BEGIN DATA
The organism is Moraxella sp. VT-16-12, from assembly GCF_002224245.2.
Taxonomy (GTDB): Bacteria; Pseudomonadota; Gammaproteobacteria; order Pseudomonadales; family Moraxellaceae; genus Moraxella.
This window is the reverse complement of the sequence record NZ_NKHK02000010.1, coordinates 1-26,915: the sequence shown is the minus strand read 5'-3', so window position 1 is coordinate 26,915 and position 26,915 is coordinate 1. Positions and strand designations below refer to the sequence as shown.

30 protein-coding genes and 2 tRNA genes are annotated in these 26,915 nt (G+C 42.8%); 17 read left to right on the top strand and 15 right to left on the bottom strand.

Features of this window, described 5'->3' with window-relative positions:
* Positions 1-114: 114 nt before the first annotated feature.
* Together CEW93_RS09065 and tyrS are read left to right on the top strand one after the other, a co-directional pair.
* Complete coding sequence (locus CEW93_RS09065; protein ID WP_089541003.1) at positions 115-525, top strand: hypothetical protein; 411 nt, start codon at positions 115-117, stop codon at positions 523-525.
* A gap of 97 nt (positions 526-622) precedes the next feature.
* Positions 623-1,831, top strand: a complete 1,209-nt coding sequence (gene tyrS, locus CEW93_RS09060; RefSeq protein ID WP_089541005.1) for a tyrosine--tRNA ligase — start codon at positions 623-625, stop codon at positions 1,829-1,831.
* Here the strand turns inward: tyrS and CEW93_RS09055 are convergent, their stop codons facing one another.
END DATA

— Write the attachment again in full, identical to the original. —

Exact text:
The organism is Moraxella sp. VT-16-12, from assembly GCF_002224245.2.
Taxonomy (GTDB): Bacteria; Pseudomonadota; Gammaproteobacteria; order Pseudomonadales; family Moraxellaceae; genus Moraxella.
This window is the reverse complement of the sequence record NZ_NKHK02000010.1, coordinates 1-26,915: the sequence shown is the minus strand read 5'-3', so window position 1 is coordinate 26,915 and position 26,915 is coordinate 1. Positions and strand designations below refer to the sequence as shown.

30 protein-coding genes and 2 tRNA genes are annotated in these 26,915 nt (G+C 42.8%); 17 read left to right on the top strand and 15 right to left on the bottom strand.

Features of this window, described 5'->3' with window-relative positions:
* Positions 1-114: 114 nt before the first annotated feature.
* Together CEW93_RS09065 and tyrS are read left to right on the top strand one after the other, a co-directional pair.
* Complete coding sequence (locus CEW93_RS09065; protein ID WP_089541003.1) at positions 115-525, top strand: hypothetical protein; 411 nt, start codon at positions 115-117, stop codon at positions 523-525.
* A gap of 97 nt (positions 526-622) precedes the next feature.
* Positions 623-1,831, top strand: a complete 1,209-nt coding sequence (gene tyrS, locus CEW93_RS09060; RefSeq protein ID WP_089541005.1) for a tyrosine--tRNA ligase — start codon at positions 623-625, stop codon at positions 1,829-1,831.
* Here the strand turns inward: tyrS and CEW93_RS09055 are convergent, their stop codons facing one another.